Sukkot 2013: 5 Facts You Need To Know About The Jewish Harvest Holiday

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Chag Sameach!

That’s the greeting Jews will be saying this evening when the Jewish holiday of Sukkot or the "The Feast of Tabernacles" begins. The weeklong agricultural festival begins at sundown on Wednesday, Sept. 18, and ends at nightfall, Sept. 25, also known as 15-21 of Tishrei 5774, according to the Hebrew calendar.

For those unfamiliar with the festival of Sukkot, below are five answers to common questions surrounding the harvest holiday:

1. What does Sukkot mean?

The word Sukkot, pronounced "Sue COAT," means “booths” in Hebrew. It refers to temporary dwellings that Jews lived in for 40 years while wandering in the Sinai Desert after their exodus from Egypt. During that time, the Hebrew Bible describes how the huts shielded them from the outside elements. The holiday holds metaphorical meaning, representing how fragile we are and to appreciate the shelter of our homes and bodies.

2. How is it celebrated?

Sukkot is one of the three biblically mandated holidays in the Jewish calendar. Described in Leviticus 23:33-44, Jews are commanded to “live in temporary shelters” for seven days. These huts, called sukkahs, are normally built in backyards with branches as a roof-covering. For seven days and nights, all meals are to be eaten in the sukkah, some even sleep in the shelter during that time.

Throughout the festival Jews are commanded to hold four plants and wave them together during the holiday: the etrog (fruit of the citron tree), lulav (palm frond), hadas (leaves from the myrtle tree), and aravah (leaves from the willow tree). The practice harks back to the time of the ancient Temple in Jerusalem, when similar customs were performed.

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While first day of the holiday is considered a holy day where no work is to be performed, the seventh day is called Hoshanah Rabah. In synagogue, Jews circle the room seven times while the four plants are held and special prayers are recited.

A ritual derived from medieval times is Ushpizin or the welcoming of guests in to the sukkah. While it’s common to invite “earthly guests” to share a meal in the sukkah, the Kabbalah practice is a spiritual one where each night the family welcomes one of the “Seven Shepherds of Israel” -- Abraham, Isaac, Jacob, Moses, Aaron, Joseph and David – that represent seven different sefirot, or divine energies, such as love, discipline and beauty.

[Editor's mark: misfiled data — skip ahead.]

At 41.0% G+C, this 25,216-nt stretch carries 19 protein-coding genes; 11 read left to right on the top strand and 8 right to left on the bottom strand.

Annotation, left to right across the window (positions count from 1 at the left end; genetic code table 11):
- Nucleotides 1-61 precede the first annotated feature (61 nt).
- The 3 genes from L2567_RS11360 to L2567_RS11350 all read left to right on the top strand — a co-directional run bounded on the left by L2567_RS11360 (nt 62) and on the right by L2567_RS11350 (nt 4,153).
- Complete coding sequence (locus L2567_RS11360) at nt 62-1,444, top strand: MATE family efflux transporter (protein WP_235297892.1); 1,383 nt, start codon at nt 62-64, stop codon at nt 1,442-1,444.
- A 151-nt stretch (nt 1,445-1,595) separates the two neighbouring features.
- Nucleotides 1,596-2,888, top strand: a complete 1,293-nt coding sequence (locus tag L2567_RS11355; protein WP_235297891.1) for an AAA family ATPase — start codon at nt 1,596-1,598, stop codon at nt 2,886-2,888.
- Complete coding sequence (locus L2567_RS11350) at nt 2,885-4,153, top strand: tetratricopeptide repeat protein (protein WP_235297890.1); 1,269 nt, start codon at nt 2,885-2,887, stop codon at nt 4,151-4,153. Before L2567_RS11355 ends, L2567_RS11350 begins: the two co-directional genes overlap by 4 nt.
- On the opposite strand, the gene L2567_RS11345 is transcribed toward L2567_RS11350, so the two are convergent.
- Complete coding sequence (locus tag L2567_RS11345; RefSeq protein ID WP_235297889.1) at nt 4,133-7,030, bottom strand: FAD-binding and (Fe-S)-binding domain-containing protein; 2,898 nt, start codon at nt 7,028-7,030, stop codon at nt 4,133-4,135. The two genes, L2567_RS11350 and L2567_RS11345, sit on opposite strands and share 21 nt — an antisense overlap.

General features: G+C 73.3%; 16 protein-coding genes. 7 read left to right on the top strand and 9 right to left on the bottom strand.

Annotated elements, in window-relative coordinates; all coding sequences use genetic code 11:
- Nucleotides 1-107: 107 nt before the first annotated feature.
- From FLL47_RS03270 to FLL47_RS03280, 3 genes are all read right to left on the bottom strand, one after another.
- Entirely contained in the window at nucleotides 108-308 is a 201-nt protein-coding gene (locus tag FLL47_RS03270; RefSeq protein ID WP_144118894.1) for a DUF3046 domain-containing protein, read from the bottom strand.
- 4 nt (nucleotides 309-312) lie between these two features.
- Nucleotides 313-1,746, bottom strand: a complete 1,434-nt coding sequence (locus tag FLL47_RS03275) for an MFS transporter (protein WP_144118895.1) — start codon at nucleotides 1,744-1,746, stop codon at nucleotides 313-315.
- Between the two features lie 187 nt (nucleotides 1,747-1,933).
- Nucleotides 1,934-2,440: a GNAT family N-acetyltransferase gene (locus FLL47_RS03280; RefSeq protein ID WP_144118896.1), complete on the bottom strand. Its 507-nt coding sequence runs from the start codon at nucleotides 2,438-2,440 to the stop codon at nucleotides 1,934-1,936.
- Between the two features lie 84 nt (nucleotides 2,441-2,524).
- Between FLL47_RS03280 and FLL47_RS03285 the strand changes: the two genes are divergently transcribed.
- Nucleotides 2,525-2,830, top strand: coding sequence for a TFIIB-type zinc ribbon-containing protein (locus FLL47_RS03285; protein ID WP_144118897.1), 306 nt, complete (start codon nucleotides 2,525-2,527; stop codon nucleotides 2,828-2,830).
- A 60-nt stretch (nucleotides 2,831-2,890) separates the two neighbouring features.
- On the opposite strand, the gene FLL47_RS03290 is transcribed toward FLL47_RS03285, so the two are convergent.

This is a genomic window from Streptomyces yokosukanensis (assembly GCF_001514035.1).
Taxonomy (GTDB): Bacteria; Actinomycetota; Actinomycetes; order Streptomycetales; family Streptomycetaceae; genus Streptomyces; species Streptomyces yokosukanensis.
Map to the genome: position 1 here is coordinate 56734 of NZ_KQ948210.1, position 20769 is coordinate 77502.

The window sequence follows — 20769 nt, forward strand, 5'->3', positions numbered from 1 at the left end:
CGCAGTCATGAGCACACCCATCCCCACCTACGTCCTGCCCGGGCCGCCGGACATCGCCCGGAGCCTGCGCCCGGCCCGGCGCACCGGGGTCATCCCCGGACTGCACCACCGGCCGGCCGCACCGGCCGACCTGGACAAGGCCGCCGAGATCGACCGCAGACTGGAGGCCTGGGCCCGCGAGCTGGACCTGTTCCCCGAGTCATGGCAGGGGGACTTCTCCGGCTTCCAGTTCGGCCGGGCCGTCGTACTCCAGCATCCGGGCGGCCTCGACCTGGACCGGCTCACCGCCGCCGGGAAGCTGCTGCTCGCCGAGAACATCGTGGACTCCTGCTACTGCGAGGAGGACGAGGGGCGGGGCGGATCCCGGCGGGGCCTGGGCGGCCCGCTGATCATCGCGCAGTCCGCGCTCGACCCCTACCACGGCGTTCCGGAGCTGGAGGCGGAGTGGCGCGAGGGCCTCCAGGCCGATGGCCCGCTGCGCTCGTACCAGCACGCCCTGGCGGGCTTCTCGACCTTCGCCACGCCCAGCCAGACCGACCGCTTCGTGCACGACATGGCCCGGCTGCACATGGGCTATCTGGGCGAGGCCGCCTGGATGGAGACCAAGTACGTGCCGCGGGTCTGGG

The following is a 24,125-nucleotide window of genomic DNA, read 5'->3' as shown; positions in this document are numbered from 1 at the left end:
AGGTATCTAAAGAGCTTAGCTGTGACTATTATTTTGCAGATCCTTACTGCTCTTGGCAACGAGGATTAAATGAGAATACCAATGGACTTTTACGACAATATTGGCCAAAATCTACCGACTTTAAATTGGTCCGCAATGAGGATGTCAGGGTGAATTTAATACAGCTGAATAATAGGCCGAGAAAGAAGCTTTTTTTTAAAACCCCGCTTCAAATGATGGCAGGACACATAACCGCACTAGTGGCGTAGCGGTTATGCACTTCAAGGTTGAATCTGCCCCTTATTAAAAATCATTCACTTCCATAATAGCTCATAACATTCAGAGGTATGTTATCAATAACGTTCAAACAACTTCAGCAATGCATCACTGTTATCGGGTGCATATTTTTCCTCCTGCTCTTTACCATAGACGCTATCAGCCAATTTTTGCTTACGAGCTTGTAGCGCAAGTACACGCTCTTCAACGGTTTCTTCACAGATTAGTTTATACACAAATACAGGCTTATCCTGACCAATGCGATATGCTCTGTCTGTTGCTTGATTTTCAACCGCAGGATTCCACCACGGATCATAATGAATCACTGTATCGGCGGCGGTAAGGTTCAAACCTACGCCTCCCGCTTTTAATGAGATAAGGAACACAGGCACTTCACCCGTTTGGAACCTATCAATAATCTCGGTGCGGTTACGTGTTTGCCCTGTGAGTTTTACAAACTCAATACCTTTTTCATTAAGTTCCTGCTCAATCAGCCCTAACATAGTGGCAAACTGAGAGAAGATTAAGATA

3. How is a sukkah built?

A sukkah must have three walls and can be any size so long as it’s large enough to dwell in it. The roof plays particular importance. It must be made from sekhakh, a material that comes from the ground like tree branches, bamboo reeds, sticks or two-by-fours. These must be the last items used in the sukkah and should be spread out far enough to see the stars, but no more than 10 inches apart.

In the United States, sukkahs are typically decorated using harvest vegetables such as hanging dried squash and corn. Sukkahs are typically built on porches, backyards, courtyards, lawns, balconies and rooftops. There should be nothing between the sukkah and the open sky – no trees, canopies or roofs blocking view.

While some families opt to build their sukkahs from scratch, there are prefabricated ones and materials that are easy to assemble.

4. What’s to eat?

Since Sukkot is a harvest holiday, the menu includes dishes related to the autumn harvest. In the United States, Sukkot recipes incorporate apples, pears, sweet potatoes, carrots and other root vegetables. Stuffed foods like kreplach (stuffed dumplings) are another popular dish during the holiday, representing the overflowing abundance of food during the harvest.

5. What do you say?

Chag Sameach, which translates to, joyous festival, is a common greeting during Sukkot and other holidays including Shavu'ot and Passover. Unlike the recently observed Yom Kippur or Day of Atonement, Sukkot is a celebration that is commonly referred to as zeman simchateynu, the "season of our joy."

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